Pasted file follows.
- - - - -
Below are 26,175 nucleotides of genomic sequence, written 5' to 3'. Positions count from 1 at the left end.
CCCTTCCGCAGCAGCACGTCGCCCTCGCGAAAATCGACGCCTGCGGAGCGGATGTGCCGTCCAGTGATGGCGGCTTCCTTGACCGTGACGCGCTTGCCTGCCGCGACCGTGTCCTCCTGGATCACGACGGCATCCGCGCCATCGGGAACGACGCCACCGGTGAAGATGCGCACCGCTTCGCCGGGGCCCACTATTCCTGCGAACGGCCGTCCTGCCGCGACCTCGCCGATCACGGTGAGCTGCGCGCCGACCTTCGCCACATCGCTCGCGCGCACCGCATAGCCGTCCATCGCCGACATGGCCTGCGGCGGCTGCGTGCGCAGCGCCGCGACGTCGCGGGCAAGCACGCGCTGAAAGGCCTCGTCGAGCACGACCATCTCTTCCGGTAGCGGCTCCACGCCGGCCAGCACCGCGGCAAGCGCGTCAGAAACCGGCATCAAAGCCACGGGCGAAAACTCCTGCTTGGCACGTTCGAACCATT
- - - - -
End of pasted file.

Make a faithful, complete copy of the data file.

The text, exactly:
Below are 26,175 nucleotides of genomic sequence, written 5' to 3'. Positions count from 1 at the left end.
CCCTTCCGCAGCAGCACGTCGCCCTCGCGAAAATCGACGCCTGCGGAGCGGATGTGCCGTCCAGTGATGGCGGCTTCCTTGACCGTGACGCGCTTGCCTGCCGCGACCGTGTCCTCCTGGATCACGACGGCATCCGCGCCATCGGGAACGACGCCACCGGTGAAGATGCGCACCGCTTCGCCGGGGCCCACTATTCCTGCGAACGGCCGTCCTGCCGCGACCTCGCCGATCACGGTGAGCTGCGCGCCGACCTTCGCCACATCGCTCGCGCGCACCGCATAGCCGTCCATCGCCGACATGGCCTGCGGCGGCTGCGTGCGCAGCGCCGCGACGTCGCGGGCAAGCACGCGCTGAAAGGCCTCGTCGAGCACGACCATCTCTTCCGGTAGCGGCTCCACGCCGGCCAGCACCGCGGCAAGCGCGTCAGAAACCGGCATCAAAGCCACGGGCGAAAACTCCTGCTTGGCACGTTCGAACCATT